Winter in 2009
February 25, 1922|
Near Wellington, Texas
|1940–1942||Compton Junior College|
|Coaching career (HC unless noted)|
|1947–1951||Kansas State (assistant)|
|1978–1983||Long Beach State|
|1985–1998||Chicago Bulls (assistant)|
|1999–2008||Los Angeles Lakers (assistant)|
|Head coaching record|
Basketball Hall of Fame|
Inducted in 2011
College Basketball Hall of Fame|
Inducted in 2010
Winter was born near Wellington, Texas (a fact which later provided him with his nickname when his family moved to California) fifteen minutes after twin sister Mona Francis. The Winter family moved to Lubbock, Texas in 1929, where his mechanic father died of an infection when Tex was ten years old. Winter had to work while in elementary school to help his family, one such job was to collect boxes for a local baker in exchange for day-old bread. In 1936, Winter and his sister moved to Huntington Park, California with their mother, who would work as a clothing store sales manager. His older football star brother Ernest remained in Texas to finish high school while his older sister Elizabeth had already married and moved to California first and encouraged them to move there. While attending Huntington Park High School, Winter worked with Phil Woolpert and Pete Newell as a ball boy for Loyola University.
After graduation from high school in 1940, Winter attended college at Compton Community College in Los Angeles for two years, where he became a renowned pole vaulter and earned a scholarship to Oregon State University. He was on the basketball and track teams at both schools. As a pole vaulter, Winter competed against Bob Richards, a 1948 and 1952 olympian. He was considered a strong candidate for the US Olympic team in 1944, but the Olympics were cancelled by World War II.
Winter met his wife Nancy at Oregon State. Both of them entered the United States Navy in early 1943, with Winter going into fighter pilot training and his wife into WAVVES. After his pilot's wings were conferred he was assigned to fighter pilot duty in the Pacific. However, his orders were rescinded after his brother's plane was shot down, and Winter remained at Naval Air Station Glenview in Illinois for the duration of the war. After the war, he was assigned to NAS Corpus Christi as a test pilot for an experimental jet craft. While in the navy, Winter was a starting guard for his basketball team under the commanding officer Chuck Taylor (salesman). He left the Navy with the rank of Ensign in 1946.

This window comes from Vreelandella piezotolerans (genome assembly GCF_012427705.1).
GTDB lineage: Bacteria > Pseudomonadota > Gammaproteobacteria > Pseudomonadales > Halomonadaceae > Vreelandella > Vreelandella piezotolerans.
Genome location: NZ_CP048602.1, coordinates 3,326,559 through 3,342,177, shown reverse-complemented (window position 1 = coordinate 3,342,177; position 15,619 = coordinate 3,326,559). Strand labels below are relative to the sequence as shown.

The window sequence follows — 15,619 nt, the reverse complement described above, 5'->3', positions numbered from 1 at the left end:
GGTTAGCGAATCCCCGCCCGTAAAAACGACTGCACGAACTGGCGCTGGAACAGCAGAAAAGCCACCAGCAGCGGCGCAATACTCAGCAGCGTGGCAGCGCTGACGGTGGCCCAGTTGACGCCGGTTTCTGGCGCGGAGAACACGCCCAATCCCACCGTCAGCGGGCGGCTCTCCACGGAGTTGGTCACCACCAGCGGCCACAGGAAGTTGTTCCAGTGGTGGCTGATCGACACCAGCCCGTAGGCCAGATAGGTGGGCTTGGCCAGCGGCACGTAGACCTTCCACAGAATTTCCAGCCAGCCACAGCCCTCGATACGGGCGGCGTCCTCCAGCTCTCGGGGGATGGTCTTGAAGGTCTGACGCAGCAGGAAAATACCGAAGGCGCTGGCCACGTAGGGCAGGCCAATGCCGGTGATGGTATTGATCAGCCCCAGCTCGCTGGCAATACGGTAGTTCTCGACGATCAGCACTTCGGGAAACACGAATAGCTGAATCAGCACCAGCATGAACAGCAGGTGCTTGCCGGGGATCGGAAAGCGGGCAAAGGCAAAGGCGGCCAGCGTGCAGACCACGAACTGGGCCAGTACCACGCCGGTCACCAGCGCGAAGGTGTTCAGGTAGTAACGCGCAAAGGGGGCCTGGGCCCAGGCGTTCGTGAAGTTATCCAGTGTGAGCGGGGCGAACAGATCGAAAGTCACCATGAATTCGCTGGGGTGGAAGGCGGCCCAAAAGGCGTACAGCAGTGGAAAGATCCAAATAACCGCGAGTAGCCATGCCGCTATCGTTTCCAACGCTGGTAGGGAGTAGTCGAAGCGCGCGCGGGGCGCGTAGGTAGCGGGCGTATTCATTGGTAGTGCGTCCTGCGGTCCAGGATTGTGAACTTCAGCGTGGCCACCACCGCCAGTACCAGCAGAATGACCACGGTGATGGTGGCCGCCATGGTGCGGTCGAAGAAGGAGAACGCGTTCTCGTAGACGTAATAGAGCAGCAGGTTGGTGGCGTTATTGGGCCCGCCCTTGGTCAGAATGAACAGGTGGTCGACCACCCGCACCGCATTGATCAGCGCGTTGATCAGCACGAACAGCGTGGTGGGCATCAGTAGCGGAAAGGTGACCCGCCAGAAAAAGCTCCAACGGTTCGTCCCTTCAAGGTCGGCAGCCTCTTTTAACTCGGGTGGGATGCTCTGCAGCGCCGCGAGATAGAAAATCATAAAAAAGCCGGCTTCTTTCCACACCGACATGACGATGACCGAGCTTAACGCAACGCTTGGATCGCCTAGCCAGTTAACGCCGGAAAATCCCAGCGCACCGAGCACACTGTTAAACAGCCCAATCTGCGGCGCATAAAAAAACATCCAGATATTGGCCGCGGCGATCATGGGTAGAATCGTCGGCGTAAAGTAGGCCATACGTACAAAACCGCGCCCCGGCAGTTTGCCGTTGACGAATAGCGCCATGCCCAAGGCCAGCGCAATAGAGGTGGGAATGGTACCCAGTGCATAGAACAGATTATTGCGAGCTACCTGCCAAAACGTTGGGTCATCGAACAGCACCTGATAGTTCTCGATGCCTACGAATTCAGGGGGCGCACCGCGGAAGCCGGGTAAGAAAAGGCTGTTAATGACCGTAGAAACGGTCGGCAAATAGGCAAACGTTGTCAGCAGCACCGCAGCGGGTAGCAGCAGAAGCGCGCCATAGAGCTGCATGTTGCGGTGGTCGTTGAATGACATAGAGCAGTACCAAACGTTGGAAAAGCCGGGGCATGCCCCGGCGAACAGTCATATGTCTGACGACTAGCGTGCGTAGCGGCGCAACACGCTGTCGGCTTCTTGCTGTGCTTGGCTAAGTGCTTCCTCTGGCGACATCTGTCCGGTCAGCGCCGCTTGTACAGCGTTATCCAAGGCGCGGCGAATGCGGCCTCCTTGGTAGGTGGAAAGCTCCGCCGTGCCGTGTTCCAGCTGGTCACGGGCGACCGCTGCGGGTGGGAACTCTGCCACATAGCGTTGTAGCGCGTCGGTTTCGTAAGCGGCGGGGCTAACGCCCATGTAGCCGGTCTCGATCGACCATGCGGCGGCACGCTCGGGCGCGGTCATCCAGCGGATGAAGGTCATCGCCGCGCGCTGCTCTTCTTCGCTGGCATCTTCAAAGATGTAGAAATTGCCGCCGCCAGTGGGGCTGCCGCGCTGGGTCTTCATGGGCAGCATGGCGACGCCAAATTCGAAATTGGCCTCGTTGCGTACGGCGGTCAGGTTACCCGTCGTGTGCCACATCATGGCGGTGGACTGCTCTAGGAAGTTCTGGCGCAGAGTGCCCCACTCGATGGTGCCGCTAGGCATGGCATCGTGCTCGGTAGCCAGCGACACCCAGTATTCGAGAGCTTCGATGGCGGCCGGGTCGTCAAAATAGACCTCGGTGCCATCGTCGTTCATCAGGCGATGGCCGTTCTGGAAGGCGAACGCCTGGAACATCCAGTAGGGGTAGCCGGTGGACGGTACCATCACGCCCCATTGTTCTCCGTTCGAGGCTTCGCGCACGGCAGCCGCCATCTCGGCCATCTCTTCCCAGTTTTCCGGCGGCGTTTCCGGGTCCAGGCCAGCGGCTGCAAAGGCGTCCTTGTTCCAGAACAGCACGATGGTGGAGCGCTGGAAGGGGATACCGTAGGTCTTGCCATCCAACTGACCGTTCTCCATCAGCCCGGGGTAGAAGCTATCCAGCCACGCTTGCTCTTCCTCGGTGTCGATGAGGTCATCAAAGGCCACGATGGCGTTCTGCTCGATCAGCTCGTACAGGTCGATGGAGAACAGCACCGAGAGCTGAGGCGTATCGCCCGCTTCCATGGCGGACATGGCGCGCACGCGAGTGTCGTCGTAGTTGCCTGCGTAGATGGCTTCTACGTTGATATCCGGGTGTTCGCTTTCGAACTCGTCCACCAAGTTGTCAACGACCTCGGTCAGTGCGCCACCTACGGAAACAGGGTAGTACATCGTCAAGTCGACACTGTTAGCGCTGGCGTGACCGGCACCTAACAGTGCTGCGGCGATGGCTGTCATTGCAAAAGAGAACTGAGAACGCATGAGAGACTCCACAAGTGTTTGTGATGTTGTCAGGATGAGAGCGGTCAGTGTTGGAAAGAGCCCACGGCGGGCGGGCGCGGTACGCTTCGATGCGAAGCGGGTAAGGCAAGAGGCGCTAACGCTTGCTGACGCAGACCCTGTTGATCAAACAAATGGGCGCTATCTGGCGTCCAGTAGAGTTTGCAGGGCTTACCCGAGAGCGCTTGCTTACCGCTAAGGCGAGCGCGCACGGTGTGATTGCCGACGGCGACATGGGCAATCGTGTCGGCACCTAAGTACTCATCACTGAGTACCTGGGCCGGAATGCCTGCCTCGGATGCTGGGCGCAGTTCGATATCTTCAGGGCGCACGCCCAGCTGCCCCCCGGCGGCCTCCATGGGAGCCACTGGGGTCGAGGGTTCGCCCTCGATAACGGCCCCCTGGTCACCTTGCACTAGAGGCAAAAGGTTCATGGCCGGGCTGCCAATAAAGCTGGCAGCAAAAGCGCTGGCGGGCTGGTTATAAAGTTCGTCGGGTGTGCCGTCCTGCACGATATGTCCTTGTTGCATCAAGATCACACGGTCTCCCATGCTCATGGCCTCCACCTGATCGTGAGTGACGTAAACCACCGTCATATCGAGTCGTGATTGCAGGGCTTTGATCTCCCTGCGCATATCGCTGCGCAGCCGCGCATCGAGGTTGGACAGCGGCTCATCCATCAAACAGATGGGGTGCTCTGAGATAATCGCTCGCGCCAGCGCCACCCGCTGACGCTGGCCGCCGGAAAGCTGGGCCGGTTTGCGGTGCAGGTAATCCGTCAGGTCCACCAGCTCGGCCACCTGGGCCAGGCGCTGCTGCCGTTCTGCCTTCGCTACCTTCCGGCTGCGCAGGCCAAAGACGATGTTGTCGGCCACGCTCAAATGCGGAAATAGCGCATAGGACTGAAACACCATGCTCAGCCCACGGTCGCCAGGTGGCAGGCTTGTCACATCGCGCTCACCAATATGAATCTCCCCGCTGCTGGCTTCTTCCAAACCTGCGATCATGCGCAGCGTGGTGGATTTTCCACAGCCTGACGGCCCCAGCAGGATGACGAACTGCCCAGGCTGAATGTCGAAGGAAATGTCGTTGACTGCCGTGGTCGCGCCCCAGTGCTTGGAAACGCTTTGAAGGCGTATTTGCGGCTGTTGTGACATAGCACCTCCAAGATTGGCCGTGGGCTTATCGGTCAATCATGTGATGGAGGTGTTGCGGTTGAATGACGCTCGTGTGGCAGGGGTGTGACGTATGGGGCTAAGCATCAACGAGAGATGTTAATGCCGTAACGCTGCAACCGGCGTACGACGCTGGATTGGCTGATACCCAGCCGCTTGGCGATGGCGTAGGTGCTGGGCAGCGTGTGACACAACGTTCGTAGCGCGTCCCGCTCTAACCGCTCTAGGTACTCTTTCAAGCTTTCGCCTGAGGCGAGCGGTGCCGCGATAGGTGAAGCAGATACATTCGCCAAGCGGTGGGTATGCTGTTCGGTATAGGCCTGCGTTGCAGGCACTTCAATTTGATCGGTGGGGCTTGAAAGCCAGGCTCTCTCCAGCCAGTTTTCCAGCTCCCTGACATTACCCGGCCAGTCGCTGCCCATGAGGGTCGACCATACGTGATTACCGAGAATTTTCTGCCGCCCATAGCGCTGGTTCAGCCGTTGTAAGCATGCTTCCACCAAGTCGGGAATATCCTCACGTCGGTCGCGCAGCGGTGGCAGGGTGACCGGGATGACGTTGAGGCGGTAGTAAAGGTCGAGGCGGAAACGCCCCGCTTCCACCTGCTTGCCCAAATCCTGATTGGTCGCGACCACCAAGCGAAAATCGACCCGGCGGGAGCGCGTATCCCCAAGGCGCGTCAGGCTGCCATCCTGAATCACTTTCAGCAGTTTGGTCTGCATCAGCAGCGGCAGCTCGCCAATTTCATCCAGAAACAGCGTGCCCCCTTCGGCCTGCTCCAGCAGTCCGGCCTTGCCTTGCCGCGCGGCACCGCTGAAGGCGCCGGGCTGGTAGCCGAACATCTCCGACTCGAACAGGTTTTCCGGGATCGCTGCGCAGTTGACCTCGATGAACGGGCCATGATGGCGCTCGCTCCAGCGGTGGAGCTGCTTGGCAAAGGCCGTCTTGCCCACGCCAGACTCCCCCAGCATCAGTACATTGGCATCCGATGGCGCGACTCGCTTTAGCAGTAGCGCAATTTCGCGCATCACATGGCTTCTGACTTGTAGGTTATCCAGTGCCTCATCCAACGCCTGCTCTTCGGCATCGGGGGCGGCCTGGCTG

Winter returned to college after the war at the University of Southern California, where he learned the triangle offense from his coach Sam Barry. At USC, Winter became an All-American pole vaulter and was a teammate of Bill Sharman, Alex Hannum, and Gene Rock, future professional basketball players.
After graduating college in 1947, Winter immediately entered the coaching profession as an assistant to Hall-of-Famer Jack Gardner at Kansas State University. He would work as a basketball coach for the next 61 years.
In 1952, Winter began a two-year stint as head coach at Marquette University, becoming the youngest coach in major college basketball. In 1954 Winter returned to Kansas State. Winter served as Kansas State's head coach for the following 15 years, posting a 261-118 (.689) record. He still owns the record for most league titles (eight) in school history and twice led the Wildcats to the Final Four (1958 and 1964). Winter guided K-State to postseason play seven times overall, including six trips to the NCAA Tournament, and boasts one of the highest winning percentages in K-State's history.
Winter was named UPI National Coach of the Year in 1958 after he led Kansas State to the Final Four by knocking off Oscar Robertson and second-ranked Cincinnati in an 83-80 double-overtime thriller. Junior center Bob Boozer was one of three Wildcats to be named a first team All-America, along with teammates Jack Parr and Roy DeWitz. K-State advanced to their fourth Final Four in 1964. Winter’s Wildcats knocked off Texas Western and Wichita State to reach Municipal Auditorium in Kansas City, Missouri. Two-time Big Eight selection Willie Murrell averaged 25.3 points per game during the run, which ended in a 90-82 loss to eventual national champion UCLA.